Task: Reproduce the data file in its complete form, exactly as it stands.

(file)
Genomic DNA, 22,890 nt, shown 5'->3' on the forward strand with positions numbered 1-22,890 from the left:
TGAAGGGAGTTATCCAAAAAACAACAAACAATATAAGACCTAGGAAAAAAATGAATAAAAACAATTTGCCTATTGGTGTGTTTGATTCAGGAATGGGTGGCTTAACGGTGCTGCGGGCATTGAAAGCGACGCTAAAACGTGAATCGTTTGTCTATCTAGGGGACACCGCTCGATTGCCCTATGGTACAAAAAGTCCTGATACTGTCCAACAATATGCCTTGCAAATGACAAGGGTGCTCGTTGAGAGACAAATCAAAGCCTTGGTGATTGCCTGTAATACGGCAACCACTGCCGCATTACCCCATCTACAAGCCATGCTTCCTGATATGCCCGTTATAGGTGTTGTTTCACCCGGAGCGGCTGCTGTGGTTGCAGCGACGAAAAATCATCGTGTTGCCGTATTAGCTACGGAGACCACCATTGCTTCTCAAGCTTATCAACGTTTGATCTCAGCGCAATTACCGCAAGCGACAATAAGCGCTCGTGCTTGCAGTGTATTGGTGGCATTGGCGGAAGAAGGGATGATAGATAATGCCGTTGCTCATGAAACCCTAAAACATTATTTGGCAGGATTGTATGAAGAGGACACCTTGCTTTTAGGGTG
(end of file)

Genomic DNA, 22,890 nt, shown 5'->3' on the forward strand with positions numbered 1-22,890 from the left:
TGAAGGGAGTTATCCAAAAAACAACAAACAATATAAGACCTAGGAAAAAAATGAATAAAAACAATTTGCCTATTGGTGTGTTTGATTCAGGAATGGGTGGCTTAACGGTGCTGCGGGCATTGAAAGCGACGCTAAAACGTGAATCGTTTGTCTATCTAGGGGACACCGCTCGATTGCCCTATGGTACAAAAAGTCCTGATACTGTCCAACAATATGCCTTGCAAATGACAAGGGTGCTCGTTGAGAGACAAATCAAAGCCTTGGTGATTGCCTGTAATACGGCAACCACTGCCGCATTACCCCATCTACAAGCCATGCTTCCTGATATGCCCGTTATAGGTGTTGTTTCACCCGGAGCGGCTGCTGTGGTTGCAGCGACGAAAAATCATCGTGTTGCCGTATTAGCTACGGAGACCACCATTGCTTCTCAAGCTTATCAACGTTTGATCTCAGCGCAATTACCGCAAGCGACAATAAGCGCTCGTGCTTGCAGTGTATTGGTGGCATTGGCGGAAGAAGGGATGATAGATAATGCCGTTGCTCATGAAACCCTAAAACATTATTTGGCAGGATTGTATGAAGAGGACACCTTGCTTTTAGGGTG